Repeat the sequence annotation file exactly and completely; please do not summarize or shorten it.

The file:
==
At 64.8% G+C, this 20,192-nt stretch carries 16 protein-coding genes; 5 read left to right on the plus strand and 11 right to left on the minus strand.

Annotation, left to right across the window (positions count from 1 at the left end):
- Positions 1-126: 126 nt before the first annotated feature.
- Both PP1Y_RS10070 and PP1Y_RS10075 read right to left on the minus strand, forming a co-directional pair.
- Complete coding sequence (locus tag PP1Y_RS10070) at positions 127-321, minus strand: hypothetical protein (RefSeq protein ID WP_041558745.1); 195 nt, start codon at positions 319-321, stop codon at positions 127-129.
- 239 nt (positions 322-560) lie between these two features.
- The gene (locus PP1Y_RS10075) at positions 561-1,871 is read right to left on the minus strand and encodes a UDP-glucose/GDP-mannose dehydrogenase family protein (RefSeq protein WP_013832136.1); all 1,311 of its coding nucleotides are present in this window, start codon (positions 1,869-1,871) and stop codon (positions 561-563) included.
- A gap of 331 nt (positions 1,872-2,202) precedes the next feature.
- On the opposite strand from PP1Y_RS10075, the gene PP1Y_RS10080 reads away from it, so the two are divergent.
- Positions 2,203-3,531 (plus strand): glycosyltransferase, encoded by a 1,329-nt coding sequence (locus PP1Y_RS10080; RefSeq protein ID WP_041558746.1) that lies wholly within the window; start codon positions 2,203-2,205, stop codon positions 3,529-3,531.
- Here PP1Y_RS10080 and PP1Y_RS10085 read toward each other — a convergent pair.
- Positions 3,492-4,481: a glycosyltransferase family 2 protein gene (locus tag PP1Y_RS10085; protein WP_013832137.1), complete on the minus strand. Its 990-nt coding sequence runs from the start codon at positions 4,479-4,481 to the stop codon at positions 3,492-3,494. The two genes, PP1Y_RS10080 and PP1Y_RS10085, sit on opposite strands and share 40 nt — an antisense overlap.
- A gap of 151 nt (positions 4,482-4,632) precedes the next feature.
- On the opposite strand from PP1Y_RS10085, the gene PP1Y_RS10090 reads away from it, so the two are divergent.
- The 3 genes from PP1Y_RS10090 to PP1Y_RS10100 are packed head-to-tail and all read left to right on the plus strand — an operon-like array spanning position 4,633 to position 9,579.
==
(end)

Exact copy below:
At 64.8% G+C, this 20,192-nt stretch carries 16 protein-coding genes; 5 read left to right on the plus strand and 11 right to left on the minus strand.

Annotation, left to right across the window (positions count from 1 at the left end):
- Positions 1-126: 126 nt before the first annotated feature.
- Both PP1Y_RS10070 and PP1Y_RS10075 read right to left on the minus strand, forming a co-directional pair.
- Complete coding sequence (locus tag PP1Y_RS10070) at positions 127-321, minus strand: hypothetical protein (RefSeq protein ID WP_041558745.1); 195 nt, start codon at positions 319-321, stop codon at positions 127-129.
- 239 nt (positions 322-560) lie between these two features.
- The gene (locus PP1Y_RS10075) at positions 561-1,871 is read right to left on the minus strand and encodes a UDP-glucose/GDP-mannose dehydrogenase family protein (RefSeq protein WP_013832136.1); all 1,311 of its coding nucleotides are present in this window, start codon (positions 1,869-1,871) and stop codon (positions 561-563) included.
- A gap of 331 nt (positions 1,872-2,202) precedes the next feature.
- On the opposite strand from PP1Y_RS10075, the gene PP1Y_RS10080 reads away from it, so the two are divergent.
- Positions 2,203-3,531 (plus strand): glycosyltransferase, encoded by a 1,329-nt coding sequence (locus PP1Y_RS10080; RefSeq protein ID WP_041558746.1) that lies wholly within the window; start codon positions 2,203-2,205, stop codon positions 3,529-3,531.
- Here PP1Y_RS10080 and PP1Y_RS10085 read toward each other — a convergent pair.
- Positions 3,492-4,481: a glycosyltransferase family 2 protein gene (locus tag PP1Y_RS10085; protein WP_013832137.1), complete on the minus strand. Its 990-nt coding sequence runs from the start codon at positions 4,479-4,481 to the stop codon at positions 3,492-3,494. The two genes, PP1Y_RS10080 and PP1Y_RS10085, sit on opposite strands and share 40 nt — an antisense overlap.
- A gap of 151 nt (positions 4,482-4,632) precedes the next feature.
- On the opposite strand from PP1Y_RS10085, the gene PP1Y_RS10090 reads away from it, so the two are divergent.
- The 3 genes from PP1Y_RS10090 to PP1Y_RS10100 are packed head-to-tail and all read left to right on the plus strand — an operon-like array spanning position 4,633 to position 9,579.